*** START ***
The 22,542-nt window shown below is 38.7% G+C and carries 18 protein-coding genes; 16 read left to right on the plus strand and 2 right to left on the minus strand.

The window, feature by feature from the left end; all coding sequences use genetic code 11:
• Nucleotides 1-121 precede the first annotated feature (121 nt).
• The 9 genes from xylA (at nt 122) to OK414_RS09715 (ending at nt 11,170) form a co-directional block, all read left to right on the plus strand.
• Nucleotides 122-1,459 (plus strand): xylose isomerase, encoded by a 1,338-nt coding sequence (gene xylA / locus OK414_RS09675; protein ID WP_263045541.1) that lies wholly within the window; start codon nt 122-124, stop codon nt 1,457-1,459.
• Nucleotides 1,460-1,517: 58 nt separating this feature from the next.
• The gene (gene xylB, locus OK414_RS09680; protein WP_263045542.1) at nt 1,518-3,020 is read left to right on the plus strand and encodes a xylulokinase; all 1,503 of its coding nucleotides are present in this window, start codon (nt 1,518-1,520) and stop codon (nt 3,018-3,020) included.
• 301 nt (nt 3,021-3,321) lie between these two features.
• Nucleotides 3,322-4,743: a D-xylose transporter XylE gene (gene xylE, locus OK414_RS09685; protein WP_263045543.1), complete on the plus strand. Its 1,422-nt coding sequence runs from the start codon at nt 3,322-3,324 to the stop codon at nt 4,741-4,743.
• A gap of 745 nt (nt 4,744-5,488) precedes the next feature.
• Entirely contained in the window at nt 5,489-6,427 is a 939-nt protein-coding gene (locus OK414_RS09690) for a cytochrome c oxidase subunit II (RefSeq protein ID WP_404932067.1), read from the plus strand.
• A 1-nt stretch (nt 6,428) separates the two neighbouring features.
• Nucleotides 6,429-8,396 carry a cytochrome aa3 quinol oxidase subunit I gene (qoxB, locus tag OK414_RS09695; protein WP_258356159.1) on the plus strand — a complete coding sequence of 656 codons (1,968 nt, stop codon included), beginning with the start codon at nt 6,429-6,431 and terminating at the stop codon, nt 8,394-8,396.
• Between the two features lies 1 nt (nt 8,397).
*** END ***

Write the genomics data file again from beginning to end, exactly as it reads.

The 22,542-nt window shown below is 38.7% G+C and carries 18 protein-coding genes; 16 read left to right on the plus strand and 2 right to left on the minus strand.

The window, feature by feature from the left end; all coding sequences use genetic code 11:
• Nucleotides 1-121 precede the first annotated feature (121 nt).
• The 9 genes from xylA (at nt 122) to OK414_RS09715 (ending at nt 11,170) form a co-directional block, all read left to right on the plus strand.
• Nucleotides 122-1,459 (plus strand): xylose isomerase, encoded by a 1,338-nt coding sequence (gene xylA / locus OK414_RS09675; protein ID WP_263045541.1) that lies wholly within the window; start codon nt 122-124, stop codon nt 1,457-1,459.
• Nucleotides 1,460-1,517: 58 nt separating this feature from the next.
• The gene (gene xylB, locus OK414_RS09680; protein WP_263045542.1) at nt 1,518-3,020 is read left to right on the plus strand and encodes a xylulokinase; all 1,503 of its coding nucleotides are present in this window, start codon (nt 1,518-1,520) and stop codon (nt 3,018-3,020) included.
• 301 nt (nt 3,021-3,321) lie between these two features.
• Nucleotides 3,322-4,743: a D-xylose transporter XylE gene (gene xylE, locus OK414_RS09685; protein WP_263045543.1), complete on the plus strand. Its 1,422-nt coding sequence runs from the start codon at nt 3,322-3,324 to the stop codon at nt 4,741-4,743.
• A gap of 745 nt (nt 4,744-5,488) precedes the next feature.
• Entirely contained in the window at nt 5,489-6,427 is a 939-nt protein-coding gene (locus OK414_RS09690) for a cytochrome c oxidase subunit II (RefSeq protein ID WP_404932067.1), read from the plus strand.
• A 1-nt stretch (nt 6,428) separates the two neighbouring features.
• Nucleotides 6,429-8,396 carry a cytochrome aa3 quinol oxidase subunit I gene (qoxB, locus tag OK414_RS09695; protein WP_258356159.1) on the plus strand — a complete coding sequence of 656 codons (1,968 nt, stop codon included), beginning with the start codon at nt 6,429-6,431 and terminating at the stop codon, nt 8,394-8,396.
• Between the two features lies 1 nt (nt 8,397).